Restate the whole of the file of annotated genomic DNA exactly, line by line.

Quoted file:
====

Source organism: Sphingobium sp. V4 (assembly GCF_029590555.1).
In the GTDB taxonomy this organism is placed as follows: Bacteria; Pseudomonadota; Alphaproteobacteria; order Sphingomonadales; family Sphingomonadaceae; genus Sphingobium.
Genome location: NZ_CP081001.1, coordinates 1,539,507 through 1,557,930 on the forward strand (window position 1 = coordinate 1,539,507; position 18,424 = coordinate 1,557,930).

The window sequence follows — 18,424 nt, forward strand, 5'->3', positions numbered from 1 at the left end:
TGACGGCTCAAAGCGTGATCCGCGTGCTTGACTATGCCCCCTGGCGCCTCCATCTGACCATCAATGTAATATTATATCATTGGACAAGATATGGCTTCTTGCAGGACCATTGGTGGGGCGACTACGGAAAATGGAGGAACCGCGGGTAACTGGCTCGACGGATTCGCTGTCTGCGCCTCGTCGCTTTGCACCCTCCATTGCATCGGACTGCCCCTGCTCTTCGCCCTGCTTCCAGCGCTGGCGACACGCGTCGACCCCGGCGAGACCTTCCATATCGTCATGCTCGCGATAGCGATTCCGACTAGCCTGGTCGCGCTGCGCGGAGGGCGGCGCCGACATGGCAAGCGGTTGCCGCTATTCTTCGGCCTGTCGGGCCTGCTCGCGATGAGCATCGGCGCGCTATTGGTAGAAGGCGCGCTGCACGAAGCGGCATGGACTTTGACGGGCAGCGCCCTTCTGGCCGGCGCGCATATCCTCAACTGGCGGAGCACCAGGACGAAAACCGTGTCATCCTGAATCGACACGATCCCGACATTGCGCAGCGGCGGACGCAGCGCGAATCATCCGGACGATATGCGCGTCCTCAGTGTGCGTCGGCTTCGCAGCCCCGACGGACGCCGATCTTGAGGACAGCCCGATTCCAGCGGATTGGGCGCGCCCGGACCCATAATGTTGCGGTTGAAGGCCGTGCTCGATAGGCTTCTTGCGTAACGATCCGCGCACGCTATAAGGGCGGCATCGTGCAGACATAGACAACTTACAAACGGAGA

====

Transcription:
Source organism: Sphingobium sp. V4 (assembly GCF_029590555.1).
In the GTDB taxonomy this organism is placed as follows: Bacteria; Pseudomonadota; Alphaproteobacteria; order Sphingomonadales; family Sphingomonadaceae; genus Sphingobium.
Genome location: NZ_CP081001.1, coordinates 1,539,507 through 1,557,930 on the forward strand (window position 1 = coordinate 1,539,507; position 18,424 = coordinate 1,557,930).

The window sequence follows — 18,424 nt, forward strand, 5'->3', positions numbered from 1 at the left end:
TGACGGCTCAAAGCGTGATCCGCGTGCTTGACTATGCCCCCTGGCGCCTCCATCTGACCATCAATGTAATATTATATCATTGGACAAGATATGGCTTCTTGCAGGACCATTGGTGGGGCGACTACGGAAAATGGAGGAACCGCGGGTAACTGGCTCGACGGATTCGCTGTCTGCGCCTCGTCGCTTTGCACCCTCCATTGCATCGGACTGCCCCTGCTCTTCGCCCTGCTTCCAGCGCTGGCGACACGCGTCGACCCCGGCGAGACCTTCCATATCGTCATGCTCGCGATAGCGATTCCGACTAGCCTGGTCGCGCTGCGCGGAGGGCGGCGCCGACATGGCAAGCGGTTGCCGCTATTCTTCGGCCTGTCGGGCCTGCTCGCGATGAGCATCGGCGCGCTATTGGTAGAAGGCGCGCTGCACGAAGCGGCATGGACTTTGACGGGCAGCGCCCTTCTGGCCGGCGCGCATATCCTCAACTGGCGGAGCACCAGGACGAAAACCGTGTCATCCTGAATCGACACGATCCCGACATTGCGCAGCGGCGGACGCAGCGCGAATCATCCGGACGATATGCGCGTCCTCAGTGTGCGTCGGCTTCGCAGCCCCGACGGACGCCGATCTTGAGGACAGCCCGATTCCAGCGGATTGGGCGCGCCCGGACCCATAATGTTGCGGTTGAAGGCCGTGCTCGATAGGCTTCTTGCGTAACGATCCGCGCACGCTATAAGGGCGGCATCGTGCAGACATAGACAACTTACAAACGGAGA